I thought I’d dealt with most of my body image issues before I started dating my current boyfriend. But during the three years we’ve been together, he’s taught me a lot about size, fatness and self-care. How? By being fat and unapologetic.
My boyfriend weighs over 300 pounds, and one of the things I appreciated right away is that he didn’t hesitate to call himself “fat.” Why would he? For him it’s a description, not an epithet. That alone was startling to me, having dated my share of men and women who were far from accepting of their bodies. Keep reading »
If you’ve read Tiny Beautiful Things, the collection of responses by The Rumpus’ self-help columnist “Sugar,” aka Wild author Cheryl Strayed, you’ll probably recognize this quote:
“Stop worrying about whether you’re fat. You’re not fat. Or rather, you’re sometimes a little bit fat, but who gives a shit? There is nothing more boring and fruitless than a woman lamenting the fact that her stomach is round.”
Well, damn. Keep reading »
“There’s a whole list of things I would probably change about myself. For example, I’m always trying to lose fifteen pounds. But I never need to be skinny. I don’t want to be skinny. I’m constantly in a state of self-improvement, but I don’t beat myself up over it. … It’s really tempting not to take chances [with fashion]. But I don’t want to be fearful. I don’t want my tombstone to say, she hid her imperfections well on the red carpet.”
Mindy Kaling dared to tell Vogue that she has no interest in being skinny and, amazingly, the world did not explode. I love how honest Kaling is about, yes, trying to lose weight, but also acknowledging that the pursuit of skinniness — being and looking skinny – is not the most important thing in the world. Love her. [Vogue]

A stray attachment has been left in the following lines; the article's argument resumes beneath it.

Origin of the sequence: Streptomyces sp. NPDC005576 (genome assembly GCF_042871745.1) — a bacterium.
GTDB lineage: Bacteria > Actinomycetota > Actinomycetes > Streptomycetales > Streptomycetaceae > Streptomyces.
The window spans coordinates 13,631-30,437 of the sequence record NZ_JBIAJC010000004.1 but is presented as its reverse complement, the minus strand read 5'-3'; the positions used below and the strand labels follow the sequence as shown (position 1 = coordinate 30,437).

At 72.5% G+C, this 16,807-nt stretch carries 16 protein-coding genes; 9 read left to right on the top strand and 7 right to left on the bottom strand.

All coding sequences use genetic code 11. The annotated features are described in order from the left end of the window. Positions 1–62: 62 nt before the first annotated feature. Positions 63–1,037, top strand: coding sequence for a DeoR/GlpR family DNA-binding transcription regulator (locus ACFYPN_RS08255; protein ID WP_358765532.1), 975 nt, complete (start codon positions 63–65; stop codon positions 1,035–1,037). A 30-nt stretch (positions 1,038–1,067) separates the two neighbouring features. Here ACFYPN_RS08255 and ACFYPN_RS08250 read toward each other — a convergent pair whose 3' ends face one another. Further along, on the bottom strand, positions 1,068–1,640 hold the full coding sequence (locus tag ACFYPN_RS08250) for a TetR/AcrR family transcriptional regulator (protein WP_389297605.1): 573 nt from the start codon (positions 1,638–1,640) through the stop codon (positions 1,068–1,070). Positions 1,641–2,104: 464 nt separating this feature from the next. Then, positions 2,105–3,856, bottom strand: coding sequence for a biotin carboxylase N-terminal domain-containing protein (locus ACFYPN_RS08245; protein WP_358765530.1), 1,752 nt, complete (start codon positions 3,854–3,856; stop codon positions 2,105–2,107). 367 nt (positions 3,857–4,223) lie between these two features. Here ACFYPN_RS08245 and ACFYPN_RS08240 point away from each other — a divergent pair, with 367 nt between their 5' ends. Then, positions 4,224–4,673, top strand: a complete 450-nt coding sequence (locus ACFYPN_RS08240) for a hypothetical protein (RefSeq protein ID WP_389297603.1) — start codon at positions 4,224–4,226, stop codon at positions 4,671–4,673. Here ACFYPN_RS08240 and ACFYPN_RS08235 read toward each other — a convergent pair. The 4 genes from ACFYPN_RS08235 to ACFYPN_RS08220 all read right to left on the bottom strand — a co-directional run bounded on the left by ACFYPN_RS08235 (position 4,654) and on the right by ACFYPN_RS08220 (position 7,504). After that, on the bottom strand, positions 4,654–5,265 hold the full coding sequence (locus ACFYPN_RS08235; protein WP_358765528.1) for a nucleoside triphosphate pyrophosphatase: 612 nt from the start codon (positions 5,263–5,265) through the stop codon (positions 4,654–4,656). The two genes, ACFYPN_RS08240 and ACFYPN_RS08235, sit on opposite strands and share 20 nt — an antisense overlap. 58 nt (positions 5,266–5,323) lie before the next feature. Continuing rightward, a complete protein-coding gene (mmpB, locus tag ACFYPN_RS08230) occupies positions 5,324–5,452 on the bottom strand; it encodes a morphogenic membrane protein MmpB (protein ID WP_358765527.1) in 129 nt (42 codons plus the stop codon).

My mom gave me treasure: a small pile of small paperback books produced by someone named Jose Bonomo who may or may not be a real person, from the 1950s-1960’s on various womanly things, like how to have flawless hair, makeup, figures, diets, and even parties. I feel like I am a 1960’s housewife in the modern world, despite not being married. I want to write the feminists’ guide to being a single 1960’s housewife, which I realize makes no sense and is contradictory, but I’m just so curious about how women lived in the ‘50s and ‘60s (thanks, “Mad Men”). I want to know how they did their hair, makeup, and maintained their figures.
So when I saw this one diet book in particular, I thought I misread the title. But no, I hadn’t, it’s actually a book titled The Scientific & Easy Way to Gain Wight. The cover shows an illustration of a thin woman measuring her thighs. “SHOWS YOU HOW TO ADD POUNDS AND INCHES” the book assures, while proclaiming, “SENSIBLE! SURE!” Keep reading »
Anna Gunn plays wife Skyler Grey to Bryan Cranston’s Walter White on one of the most beloved shows (“Breaking Bad”) to ever be on television, and she just won an Emmy, and yet she feels she has to explain herself for gaining weight. Read more at Evil Beet Gossip…
This weekend in the New York Times Social Q’s column, a woman wrote in to inquire about how to handle a ruthless grandma who is obsessed with her six-month-old granddaughter’s weight:
My husband and I have a beautiful 6-month-old daughter. She is chubby but not overweight by any means. My mother-in-law, who obviously has a weight obsession and is quite thin, has started making comments about my daughter’s size: “I can’t believe her legs are so big when she kicks all the time.” Or: “She’ll thin out when she starts to crawl.” My husband knows that these comments bother me, but he will not address them with her. I want to protect my daughter from her grandmother’s damaging and unhealthy fixation with weight. What should I do?
Okay, what kind of sick person body snarks a six-month-old baby? I don’t have kids, so I might be wrong about this, but aren’t babies supposed to be fat? I did not know that having a fat six-month-old was a problem you could have. Keep reading »